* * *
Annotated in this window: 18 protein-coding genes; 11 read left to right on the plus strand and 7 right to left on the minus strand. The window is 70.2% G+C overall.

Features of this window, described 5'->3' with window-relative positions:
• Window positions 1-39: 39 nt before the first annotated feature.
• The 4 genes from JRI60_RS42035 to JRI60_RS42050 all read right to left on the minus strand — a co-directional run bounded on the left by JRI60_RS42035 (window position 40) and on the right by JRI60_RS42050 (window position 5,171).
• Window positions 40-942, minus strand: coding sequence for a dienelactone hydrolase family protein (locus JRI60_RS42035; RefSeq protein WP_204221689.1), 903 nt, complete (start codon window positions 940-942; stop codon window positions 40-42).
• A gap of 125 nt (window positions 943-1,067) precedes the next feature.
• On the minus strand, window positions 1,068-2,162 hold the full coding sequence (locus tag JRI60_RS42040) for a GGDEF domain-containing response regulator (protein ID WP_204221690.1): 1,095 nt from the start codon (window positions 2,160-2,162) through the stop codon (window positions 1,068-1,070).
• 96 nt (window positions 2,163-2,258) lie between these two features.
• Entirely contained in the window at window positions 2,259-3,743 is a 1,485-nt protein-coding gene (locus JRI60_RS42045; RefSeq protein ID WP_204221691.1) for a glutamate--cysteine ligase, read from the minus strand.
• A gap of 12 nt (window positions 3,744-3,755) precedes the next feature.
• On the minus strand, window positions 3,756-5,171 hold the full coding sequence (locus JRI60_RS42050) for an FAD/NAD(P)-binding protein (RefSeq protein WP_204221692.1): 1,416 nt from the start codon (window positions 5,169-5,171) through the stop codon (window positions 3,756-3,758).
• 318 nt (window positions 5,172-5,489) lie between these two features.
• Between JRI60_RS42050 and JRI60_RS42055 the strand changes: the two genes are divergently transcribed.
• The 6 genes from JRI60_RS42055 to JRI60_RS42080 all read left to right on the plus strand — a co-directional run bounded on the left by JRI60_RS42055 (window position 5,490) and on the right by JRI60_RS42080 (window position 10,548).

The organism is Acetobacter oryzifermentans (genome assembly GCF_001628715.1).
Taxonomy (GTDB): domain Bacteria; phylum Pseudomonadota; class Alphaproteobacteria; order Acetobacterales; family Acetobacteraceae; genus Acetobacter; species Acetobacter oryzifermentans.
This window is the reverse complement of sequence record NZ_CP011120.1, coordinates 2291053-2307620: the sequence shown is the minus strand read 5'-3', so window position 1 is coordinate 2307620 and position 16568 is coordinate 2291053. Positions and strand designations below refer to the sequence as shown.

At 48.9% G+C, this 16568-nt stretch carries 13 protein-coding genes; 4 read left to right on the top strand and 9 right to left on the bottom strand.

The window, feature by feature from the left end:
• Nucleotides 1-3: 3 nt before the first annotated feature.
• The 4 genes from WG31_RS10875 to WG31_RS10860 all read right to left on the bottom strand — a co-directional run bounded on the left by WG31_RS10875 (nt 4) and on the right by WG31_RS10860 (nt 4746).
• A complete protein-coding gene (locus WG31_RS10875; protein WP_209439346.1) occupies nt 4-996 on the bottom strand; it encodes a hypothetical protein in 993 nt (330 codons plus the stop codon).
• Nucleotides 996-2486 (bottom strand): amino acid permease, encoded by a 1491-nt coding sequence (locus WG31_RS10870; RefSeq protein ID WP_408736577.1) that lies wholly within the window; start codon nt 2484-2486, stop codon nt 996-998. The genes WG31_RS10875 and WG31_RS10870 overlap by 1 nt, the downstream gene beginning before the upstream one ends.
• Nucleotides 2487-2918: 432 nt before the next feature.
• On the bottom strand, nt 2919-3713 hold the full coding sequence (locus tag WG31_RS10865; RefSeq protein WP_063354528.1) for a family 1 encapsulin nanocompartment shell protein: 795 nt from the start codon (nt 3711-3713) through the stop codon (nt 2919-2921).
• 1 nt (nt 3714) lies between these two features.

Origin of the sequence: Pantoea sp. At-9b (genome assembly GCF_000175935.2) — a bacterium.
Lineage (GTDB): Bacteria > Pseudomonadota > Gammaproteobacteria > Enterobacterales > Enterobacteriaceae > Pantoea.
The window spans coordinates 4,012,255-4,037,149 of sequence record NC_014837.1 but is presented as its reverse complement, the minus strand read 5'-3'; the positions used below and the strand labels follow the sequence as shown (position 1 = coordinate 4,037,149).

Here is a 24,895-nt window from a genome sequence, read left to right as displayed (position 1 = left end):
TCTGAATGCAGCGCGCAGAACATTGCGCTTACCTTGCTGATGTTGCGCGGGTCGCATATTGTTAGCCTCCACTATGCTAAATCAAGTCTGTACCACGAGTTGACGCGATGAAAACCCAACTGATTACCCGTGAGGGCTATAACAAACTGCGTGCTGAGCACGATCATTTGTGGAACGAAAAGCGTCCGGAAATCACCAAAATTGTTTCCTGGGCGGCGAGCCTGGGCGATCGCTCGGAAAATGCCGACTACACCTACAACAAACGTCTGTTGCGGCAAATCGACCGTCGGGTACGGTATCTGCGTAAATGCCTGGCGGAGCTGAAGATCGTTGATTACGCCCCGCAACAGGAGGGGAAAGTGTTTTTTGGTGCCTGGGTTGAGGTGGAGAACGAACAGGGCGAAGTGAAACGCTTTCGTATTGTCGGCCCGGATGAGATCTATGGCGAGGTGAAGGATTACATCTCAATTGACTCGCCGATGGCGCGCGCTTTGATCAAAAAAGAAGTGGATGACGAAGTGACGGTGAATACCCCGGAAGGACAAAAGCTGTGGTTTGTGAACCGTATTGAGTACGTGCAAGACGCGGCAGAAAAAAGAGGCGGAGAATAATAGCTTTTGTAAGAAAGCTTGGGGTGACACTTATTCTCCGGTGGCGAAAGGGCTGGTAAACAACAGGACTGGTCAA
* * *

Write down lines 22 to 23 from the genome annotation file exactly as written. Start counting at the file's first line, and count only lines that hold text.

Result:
• A complete protein-coding gene (locus WG31_RS10875; protein WP_209439346.1) occupies nt 4-996 on the bottom strand; it encodes a hypothetical protein in 993 nt (330 codons plus the stop codon).
• Nucleotides 996-2486 (bottom strand): amino acid permease, encoded by a 1491-nt coding sequence (locus WG31_RS10870; RefSeq protein ID WP_408736577.1) that lies wholly within the window; start codon nt 2484-2486, stop codon nt 996-998. The genes WG31_RS10875 and WG31_RS10870 overlap by 1 nt, the downstream gene beginning before the upstream one ends.